YANGON: One of Myanmar's most powerful leaders blamed Aung San Suu Kyi's party for violence last week in which at least four people were killed, a sign the military junta may not be willing to free the Nobel laureate from detention.
The comments by military intelligence chief Khin Nyunt, published in state newspapers yesterday just before he met a UN envoy who is in the country to secure Suu Kyi's release, are the first by a senior junta member on the May 30 violence.
The recent course of confrontation taken by the NLD (National League of Democracy) led to creating the untoward incidents, causing a great loss to the state.
Corrupt practices and the organisational work of the NLD instigated by foreign nations will not benefit the country, Khin Nyunt was quoted saying in a speech to officials at an airport opening ceremony on Friday.
Khin Nyunt held a one-hour meeting yesterday with Tan Sri Razali Ismail, UN Secretary-General Kofi Annan's envoy to Myanmar, but there was no immediate word on what was discussed.
After further meetings at the foreign ministry, Razali hinted the junta had not yet agreed to give him access to Suu Kyi.
I'm still talking to the government, he told reporters.
Diplomats had said the meeting with Khin Nyunt would be key to whether the junta would grant access to Suu Kyi, who, according to some reports, may have been injured in the clashes.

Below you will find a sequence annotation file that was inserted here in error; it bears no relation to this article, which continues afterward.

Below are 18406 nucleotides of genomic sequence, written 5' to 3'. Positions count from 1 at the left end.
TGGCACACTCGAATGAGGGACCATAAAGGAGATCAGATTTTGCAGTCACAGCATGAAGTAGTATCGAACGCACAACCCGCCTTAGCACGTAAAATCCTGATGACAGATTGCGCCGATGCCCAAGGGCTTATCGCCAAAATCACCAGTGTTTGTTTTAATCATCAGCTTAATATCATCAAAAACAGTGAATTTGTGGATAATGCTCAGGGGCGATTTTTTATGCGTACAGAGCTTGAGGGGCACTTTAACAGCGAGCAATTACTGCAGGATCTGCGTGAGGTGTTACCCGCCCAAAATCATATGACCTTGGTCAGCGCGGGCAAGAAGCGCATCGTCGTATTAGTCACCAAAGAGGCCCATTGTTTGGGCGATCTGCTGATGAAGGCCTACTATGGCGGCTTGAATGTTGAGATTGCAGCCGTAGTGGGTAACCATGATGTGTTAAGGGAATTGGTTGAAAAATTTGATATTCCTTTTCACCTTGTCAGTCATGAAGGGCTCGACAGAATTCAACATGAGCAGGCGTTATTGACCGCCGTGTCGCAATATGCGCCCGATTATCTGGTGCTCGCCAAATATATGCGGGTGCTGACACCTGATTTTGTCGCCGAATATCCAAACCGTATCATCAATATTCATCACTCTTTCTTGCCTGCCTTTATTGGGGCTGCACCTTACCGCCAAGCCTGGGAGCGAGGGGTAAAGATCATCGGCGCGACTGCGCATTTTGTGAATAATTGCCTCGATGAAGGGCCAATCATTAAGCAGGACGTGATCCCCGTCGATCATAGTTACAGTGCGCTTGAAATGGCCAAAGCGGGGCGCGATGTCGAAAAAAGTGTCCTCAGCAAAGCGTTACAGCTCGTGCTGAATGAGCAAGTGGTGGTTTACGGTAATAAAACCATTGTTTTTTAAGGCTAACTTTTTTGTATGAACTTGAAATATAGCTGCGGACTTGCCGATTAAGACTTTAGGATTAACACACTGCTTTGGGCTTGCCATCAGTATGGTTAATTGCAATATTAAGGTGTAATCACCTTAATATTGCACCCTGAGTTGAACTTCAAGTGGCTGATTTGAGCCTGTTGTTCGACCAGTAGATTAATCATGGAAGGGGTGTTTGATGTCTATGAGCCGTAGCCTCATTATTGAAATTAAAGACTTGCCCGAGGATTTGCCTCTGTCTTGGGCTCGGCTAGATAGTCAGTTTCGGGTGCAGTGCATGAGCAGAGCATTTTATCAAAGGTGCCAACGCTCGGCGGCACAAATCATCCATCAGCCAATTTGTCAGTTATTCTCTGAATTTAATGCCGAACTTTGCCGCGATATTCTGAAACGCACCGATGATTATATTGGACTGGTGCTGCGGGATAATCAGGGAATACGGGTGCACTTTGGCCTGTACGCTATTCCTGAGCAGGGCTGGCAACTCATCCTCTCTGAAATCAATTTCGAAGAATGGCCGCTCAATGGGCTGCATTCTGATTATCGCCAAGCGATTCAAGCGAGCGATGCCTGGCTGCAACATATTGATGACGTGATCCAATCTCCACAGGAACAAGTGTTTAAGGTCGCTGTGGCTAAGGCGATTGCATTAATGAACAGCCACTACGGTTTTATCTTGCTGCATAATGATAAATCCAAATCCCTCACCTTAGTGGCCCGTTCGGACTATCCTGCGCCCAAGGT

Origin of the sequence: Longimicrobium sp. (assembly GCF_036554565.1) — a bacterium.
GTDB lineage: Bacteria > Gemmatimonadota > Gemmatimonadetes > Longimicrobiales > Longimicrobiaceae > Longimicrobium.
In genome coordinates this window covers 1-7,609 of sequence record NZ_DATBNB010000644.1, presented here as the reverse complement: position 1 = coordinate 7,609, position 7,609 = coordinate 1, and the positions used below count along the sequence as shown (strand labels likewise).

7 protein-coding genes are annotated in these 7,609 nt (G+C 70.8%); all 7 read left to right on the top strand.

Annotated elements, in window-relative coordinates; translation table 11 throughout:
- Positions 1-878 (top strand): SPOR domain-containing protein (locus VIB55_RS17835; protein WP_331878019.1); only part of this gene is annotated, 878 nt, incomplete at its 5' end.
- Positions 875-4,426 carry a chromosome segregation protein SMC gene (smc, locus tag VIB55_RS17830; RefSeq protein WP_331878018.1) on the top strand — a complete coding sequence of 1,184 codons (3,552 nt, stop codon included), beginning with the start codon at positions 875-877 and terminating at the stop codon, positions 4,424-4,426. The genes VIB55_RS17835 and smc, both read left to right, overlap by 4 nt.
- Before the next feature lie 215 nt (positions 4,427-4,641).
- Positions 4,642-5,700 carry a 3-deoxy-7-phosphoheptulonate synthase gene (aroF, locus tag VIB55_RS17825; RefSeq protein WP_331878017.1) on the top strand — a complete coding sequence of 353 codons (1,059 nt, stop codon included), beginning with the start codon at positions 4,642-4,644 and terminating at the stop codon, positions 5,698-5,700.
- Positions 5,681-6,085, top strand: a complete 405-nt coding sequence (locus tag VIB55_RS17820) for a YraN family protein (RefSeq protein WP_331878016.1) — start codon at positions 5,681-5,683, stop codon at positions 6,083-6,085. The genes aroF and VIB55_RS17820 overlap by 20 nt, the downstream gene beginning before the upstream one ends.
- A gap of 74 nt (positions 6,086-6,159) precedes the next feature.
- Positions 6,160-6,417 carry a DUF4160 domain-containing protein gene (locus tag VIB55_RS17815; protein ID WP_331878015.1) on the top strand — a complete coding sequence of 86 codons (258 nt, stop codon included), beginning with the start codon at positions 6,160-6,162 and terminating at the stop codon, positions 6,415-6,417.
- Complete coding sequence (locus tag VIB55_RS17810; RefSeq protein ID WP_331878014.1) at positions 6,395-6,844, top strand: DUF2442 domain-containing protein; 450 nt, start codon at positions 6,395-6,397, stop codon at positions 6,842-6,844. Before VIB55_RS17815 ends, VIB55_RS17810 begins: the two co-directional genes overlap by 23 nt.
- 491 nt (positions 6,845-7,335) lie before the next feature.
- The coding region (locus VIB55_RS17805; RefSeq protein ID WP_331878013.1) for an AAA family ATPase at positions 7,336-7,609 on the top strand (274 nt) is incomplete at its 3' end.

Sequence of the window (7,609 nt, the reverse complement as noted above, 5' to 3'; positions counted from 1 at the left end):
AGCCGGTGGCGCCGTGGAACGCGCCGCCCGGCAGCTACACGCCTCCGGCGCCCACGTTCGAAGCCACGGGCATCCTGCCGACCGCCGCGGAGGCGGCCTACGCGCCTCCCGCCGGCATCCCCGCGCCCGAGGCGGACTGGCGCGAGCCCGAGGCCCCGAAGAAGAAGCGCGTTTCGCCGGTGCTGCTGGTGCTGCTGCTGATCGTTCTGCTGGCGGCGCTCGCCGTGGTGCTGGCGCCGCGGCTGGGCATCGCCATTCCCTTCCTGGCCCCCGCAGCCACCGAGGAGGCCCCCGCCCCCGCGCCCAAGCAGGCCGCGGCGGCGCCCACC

Razali met Foreign Minister Win Aung on Friday, but the envoy's aides said the junta's leader, Senior General Than Shwe, who will likely make any decision on Suu Kyi, was away from here.
The government often does not comment on Than Shwe's trips within the country or abroad until he returns.
Suu Kyi, the NLD leader and 1991 Nobel peace prize winner, has been held in undisclosed locations since violence erupted between her supporters and those favouring the junta as she toured a provincial town in the North.
The military says four people died and 50 were injured in the clashes, but dissidents in exile suspect as many as 75 of Suu Kyi's supporters were killed and hundreds injured.
They also say Suu Kyi received head and shoulder injuries.
The United States said on Thursday it suspected Suu Kyi and her convoy were ambushed by government-affiliated thugs.
The government denies this.
UN sources in New York said Razali's orders from Annan were to meet Suu Kyi and leaders of her NLD and said he would cut short his mission and leave Myanmar if these requests were denied.
He arrived here on Friday and is due to leave on June 10.
The United States, Britain and the European Union have said they are considering slapping more trade and investment sanctions on Myanmar as a result of Suu Kyi's treatment.
Washington said on Friday it had put more associates of the military rulers in Myanmar, formerly Burma, on a visa ban list. Reuters